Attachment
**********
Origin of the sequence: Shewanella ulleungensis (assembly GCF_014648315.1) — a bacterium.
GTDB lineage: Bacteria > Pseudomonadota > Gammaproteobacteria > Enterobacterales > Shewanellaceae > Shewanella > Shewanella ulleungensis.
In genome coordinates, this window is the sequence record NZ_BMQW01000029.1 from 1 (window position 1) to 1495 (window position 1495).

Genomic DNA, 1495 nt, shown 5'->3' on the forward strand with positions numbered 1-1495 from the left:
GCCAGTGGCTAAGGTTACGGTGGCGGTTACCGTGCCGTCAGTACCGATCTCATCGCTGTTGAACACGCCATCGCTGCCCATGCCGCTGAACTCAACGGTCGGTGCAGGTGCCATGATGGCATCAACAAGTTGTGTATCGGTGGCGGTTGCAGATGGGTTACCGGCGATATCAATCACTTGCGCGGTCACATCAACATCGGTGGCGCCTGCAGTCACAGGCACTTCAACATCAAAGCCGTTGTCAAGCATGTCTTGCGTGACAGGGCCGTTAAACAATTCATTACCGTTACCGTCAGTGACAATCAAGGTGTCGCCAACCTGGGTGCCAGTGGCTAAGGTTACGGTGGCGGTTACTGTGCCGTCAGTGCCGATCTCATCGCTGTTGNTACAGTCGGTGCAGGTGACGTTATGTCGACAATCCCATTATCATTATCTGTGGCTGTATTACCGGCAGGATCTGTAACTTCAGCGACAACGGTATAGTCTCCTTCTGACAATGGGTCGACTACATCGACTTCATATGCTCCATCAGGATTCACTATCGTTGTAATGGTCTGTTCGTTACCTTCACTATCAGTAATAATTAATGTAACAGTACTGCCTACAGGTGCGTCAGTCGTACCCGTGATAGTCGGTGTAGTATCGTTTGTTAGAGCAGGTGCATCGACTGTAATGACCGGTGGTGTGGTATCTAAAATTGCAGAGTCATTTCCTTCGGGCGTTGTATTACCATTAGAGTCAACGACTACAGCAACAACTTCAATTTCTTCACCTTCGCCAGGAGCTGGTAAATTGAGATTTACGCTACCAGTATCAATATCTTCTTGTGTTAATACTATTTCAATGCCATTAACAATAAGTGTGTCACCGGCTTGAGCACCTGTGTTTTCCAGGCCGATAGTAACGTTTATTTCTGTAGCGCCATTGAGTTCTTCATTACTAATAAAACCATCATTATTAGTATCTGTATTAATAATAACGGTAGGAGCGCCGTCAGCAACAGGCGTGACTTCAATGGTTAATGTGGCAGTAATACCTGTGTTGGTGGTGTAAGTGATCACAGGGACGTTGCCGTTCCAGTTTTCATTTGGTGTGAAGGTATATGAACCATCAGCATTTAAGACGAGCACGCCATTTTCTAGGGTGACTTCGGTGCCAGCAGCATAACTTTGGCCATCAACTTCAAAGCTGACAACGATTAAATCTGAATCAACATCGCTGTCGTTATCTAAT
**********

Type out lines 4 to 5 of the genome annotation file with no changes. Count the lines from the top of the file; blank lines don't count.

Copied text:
Genomic DNA, 1495 nt, shown 5'->3' on the forward strand with positions numbered 1-1495 from the left:
GCCAGTGGCTAAGGTTACGGTGGCGGTTACCGTGCCGTCAGTACCGATCTCATCGCTGTTGAACACGCCATCGCTGCCCATGCCGCTGAACTCAACGGTCGGTGCAGGTGCCATGATGGCATCAACAAGTTGTGTATCGGTGGCGGTTGCAGATGGGTTACCGGCGATATCAATCACTTGCGCGGTCACATCAACATCGGTGGCGCCTGCAGTCACAGGCACTTCAACATCAAAGCCGTTGTCAAGCATGTCTTGCGTGACAGGGCCGTTAAACAATTCATTACCGTTACCGTCAGTGACAATCAAGGTGTCGCCAACCTGGGTGCCAGTGGCTAAGGTTACGGTGGCGGTTACTGTGCCGTCAGTGCCGATCTCATCGCTGTTGNTACAGTCGGTGCAGGTGACGTTATGTCGACAATCCCATTATCATTATCTGTGGCTGTATTACCGGCAGGATCTGTAACTTCAGCGACAACGGTATAGTCTCCTTCTGACAATGGGTCGACTACATCGACTTCATATGCTCCATCAGGATTCACTATCGTTGTAATGGTCTGTTCGTTACCTTCACTATCAGTAATAATTAATGTAACAGTACTGCCTACAGGTGCGTCAGTCGTACCCGTGATAGTCGGTGTAGTATCGTTTGTTAGAGCAGGTGCATCGACTGTAATGACCGGTGGTGTGGTATCTAAAATTGCAGAGTCATTTCCTTCGGGCGTTGTATTACCATTAGAGTCAACGACTACAGCAACAACTTCAATTTCTTCACCTTCGCCAGGAGCTGGTAAATTGAGATTTACGCTACCAGTATCAATATCTTCTTGTGTTAATACTATTTCAATGCCATTAACAATAAGTGTGTCACCGGCTTGAGCACCTGTGTTTTCCAGGCCGATAGTAACGTTTATTTCTGTAGCGCCATTGAGTTCTTCATTACTAATAAAACCATCATTATTAGTATCTGTATTAATAATAACGGTAGGAGCGCCGTCAGCAACAGGCGTGACTTCAATGGTTAATGTGGCAGTAATACCTGTGTTGGTGGTGTAAGTGATCACAGGGACGTTGCCGTTCCAGTTTTCATTTGGTGTGAAGGTATATGAACCATCAGCATTTAAGACGAGCACGCCATTTTCTAGGGTGACTTCGGTGCCAGCAGCATAACTTTGGCCATCAACTTCAAAGCTGACAACGATTAAATCTGAATCAACATCGCTGTCGTTATCTAAT